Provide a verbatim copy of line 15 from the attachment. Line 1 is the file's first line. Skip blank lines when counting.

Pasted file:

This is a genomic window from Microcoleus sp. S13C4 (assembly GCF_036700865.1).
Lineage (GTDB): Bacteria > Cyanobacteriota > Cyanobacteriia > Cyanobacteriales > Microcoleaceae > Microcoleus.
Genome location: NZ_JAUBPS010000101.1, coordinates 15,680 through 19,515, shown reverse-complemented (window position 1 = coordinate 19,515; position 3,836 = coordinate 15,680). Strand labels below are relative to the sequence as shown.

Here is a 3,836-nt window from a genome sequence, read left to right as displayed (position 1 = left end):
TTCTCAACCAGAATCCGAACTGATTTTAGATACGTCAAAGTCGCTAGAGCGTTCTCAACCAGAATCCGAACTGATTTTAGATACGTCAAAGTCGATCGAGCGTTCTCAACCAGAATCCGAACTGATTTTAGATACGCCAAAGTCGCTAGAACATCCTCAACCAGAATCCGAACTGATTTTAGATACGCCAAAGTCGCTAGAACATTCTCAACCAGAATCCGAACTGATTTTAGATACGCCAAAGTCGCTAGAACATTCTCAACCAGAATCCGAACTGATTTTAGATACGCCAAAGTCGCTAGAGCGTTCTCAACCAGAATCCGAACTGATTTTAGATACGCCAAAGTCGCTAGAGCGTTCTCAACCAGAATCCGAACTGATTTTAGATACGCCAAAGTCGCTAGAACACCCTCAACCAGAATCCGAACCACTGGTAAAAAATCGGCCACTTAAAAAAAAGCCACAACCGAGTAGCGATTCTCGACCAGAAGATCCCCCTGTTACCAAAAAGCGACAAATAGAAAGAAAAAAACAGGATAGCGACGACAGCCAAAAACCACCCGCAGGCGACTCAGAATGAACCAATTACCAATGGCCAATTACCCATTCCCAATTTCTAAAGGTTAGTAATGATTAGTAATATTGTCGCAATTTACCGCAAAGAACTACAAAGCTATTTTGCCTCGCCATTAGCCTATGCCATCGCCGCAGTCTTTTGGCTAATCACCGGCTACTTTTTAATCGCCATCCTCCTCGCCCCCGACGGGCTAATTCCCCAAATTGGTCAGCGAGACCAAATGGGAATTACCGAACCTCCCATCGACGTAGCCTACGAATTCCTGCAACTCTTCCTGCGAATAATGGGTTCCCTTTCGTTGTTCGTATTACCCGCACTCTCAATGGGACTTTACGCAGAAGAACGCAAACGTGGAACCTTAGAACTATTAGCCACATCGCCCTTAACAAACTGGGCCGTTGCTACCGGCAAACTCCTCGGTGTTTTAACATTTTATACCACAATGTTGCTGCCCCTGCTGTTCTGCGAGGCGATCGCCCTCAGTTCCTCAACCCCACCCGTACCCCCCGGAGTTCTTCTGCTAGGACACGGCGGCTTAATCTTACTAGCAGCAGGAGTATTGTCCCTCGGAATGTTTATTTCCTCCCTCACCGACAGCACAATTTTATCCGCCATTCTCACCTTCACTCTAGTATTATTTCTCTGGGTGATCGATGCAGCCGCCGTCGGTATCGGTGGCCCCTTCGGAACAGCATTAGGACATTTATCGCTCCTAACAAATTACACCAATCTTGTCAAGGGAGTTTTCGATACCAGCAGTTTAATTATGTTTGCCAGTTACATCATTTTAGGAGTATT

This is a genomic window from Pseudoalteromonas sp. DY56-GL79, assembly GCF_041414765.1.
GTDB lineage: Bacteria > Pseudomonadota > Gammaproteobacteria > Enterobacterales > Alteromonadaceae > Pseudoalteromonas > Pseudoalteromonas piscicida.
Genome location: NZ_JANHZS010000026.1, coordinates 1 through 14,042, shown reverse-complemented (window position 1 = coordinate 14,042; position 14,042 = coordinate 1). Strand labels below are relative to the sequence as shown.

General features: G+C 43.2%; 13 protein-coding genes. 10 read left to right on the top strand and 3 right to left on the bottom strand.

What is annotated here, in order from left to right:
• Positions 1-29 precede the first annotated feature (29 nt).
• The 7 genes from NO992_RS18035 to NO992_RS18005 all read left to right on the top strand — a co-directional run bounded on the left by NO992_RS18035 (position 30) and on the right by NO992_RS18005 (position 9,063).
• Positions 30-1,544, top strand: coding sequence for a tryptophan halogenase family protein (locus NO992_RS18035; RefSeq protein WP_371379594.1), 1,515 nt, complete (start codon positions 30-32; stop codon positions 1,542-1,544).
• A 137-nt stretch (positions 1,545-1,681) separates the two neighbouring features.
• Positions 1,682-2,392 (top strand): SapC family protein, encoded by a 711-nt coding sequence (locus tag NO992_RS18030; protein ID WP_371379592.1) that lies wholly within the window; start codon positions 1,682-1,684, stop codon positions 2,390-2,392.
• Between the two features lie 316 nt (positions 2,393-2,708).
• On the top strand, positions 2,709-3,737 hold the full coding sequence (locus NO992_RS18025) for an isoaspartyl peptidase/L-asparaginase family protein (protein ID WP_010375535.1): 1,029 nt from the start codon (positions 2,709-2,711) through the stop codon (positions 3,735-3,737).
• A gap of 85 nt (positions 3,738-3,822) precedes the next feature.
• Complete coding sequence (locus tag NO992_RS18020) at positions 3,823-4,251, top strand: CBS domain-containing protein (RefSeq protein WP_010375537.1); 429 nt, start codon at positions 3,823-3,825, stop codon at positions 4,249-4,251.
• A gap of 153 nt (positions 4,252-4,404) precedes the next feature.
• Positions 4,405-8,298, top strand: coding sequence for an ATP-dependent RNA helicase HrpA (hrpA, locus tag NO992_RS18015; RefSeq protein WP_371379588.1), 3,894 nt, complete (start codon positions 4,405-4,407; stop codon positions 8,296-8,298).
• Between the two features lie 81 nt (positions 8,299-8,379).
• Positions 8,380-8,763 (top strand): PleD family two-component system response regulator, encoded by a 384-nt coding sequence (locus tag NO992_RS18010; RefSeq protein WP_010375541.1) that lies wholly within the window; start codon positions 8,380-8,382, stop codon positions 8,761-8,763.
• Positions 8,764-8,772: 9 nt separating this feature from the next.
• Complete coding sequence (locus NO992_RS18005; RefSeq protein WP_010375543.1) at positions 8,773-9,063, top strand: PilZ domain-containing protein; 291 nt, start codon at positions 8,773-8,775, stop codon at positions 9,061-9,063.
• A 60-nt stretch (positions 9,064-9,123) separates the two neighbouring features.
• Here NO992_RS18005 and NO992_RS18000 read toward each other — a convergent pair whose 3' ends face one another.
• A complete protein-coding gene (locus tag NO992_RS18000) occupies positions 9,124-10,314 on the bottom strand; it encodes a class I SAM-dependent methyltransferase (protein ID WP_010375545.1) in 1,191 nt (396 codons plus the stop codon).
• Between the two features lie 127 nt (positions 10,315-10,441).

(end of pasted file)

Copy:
• Positions 1,682-2,392 (top strand): SapC family protein, encoded by a 711-nt coding sequence (locus tag NO992_RS18030; protein ID WP_371379592.1) that lies wholly within the window; start codon positions 1,682-1,684, stop codon positions 2,390-2,392.